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Why is "er" sometimes pronounced /e/ as in:

Er schläft

and sometimes pronounced /eːɐ/ as in:

Er ist gelb.

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11  
They are not pronounced differently. –  lejonet Jan 4 at 18:37
3  
The first pronounciation seems wrong. The "r" is said, not always clearly, but it is not completely ommited. –  PMF Jan 4 at 19:11
    
What gives you the idea that they are? –  Emanuel Jan 4 at 20:34
    
@Emanuel "Rosetta Stone" –  Meysam Jan 4 at 21:19
2  
Then, the same phenomenon applies as described in the other answer... however, I would say that most people would at least pronounce a hint of an "a". it might be beyond what a student can hear, though or maybe we just hear it because we want to. –  Emanuel Jan 4 at 21:22

2 Answers 2

In some dialects or in colloquial German there are cases when er has different pronunciations, but not in "high German". There's actually no rule for that and you are fine pronouncing er as /eːɐ/ all the time.

One case where er could be pronounced differently is the following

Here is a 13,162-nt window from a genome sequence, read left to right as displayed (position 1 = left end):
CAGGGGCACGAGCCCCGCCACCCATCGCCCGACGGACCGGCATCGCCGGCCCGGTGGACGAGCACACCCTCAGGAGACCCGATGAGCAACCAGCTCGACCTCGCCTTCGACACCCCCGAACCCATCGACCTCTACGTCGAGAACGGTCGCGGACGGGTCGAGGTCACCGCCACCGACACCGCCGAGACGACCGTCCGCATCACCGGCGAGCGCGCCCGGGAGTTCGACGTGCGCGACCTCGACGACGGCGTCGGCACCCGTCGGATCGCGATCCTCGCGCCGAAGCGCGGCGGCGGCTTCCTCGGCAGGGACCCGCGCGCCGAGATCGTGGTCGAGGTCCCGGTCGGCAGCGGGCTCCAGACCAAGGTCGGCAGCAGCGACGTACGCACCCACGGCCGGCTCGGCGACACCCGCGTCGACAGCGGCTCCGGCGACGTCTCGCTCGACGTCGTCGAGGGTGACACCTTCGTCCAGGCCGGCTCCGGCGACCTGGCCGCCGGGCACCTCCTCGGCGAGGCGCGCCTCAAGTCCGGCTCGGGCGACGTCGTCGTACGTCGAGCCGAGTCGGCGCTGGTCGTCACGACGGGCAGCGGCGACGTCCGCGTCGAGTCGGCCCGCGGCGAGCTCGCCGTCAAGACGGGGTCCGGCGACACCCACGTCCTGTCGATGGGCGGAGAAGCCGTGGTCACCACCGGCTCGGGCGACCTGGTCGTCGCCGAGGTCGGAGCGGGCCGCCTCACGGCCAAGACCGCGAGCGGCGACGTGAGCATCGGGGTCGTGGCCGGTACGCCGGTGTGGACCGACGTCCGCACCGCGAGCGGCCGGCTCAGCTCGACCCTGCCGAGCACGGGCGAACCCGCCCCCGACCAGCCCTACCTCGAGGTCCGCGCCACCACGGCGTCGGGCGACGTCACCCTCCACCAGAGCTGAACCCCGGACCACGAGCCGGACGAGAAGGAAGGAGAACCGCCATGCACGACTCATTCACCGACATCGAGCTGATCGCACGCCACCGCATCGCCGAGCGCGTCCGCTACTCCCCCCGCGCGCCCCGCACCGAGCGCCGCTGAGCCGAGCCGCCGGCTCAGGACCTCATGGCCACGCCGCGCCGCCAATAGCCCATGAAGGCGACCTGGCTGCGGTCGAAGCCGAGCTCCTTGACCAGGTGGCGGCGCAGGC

A: Hat er das wirklich gesagt?? B: Ja, hat er.

In both cases, hat er could be pronounced like "hatä" or "hatär", but also like hat /eːɐ/.

Still, as I said, there's no rule, but from my feeling, the difference is that in one case (the high German pronunciation) both words are pronounced separately (hat er), while in the other case, both words are more or less pronounced like one word (hater, gehter, stehter, liegter, fragter).

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The word "Er" is pronounced the same way in both cases. You pronounce it like the letter "R" in the german alphabet.

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Half-right. Both cases are pronounced the same, but the letter "R" is pronounced differently, with a weak "e" and a strong "r" (I can't write IPA). –  Sentry Jan 10 at 10:55
    
Confusingly, in standard German pronunciation, the r in Er (or at the end of most other words) is not pronounced like the letter itself, but as a schwa /ɐ/. –  painfulenglish 19 hours ago

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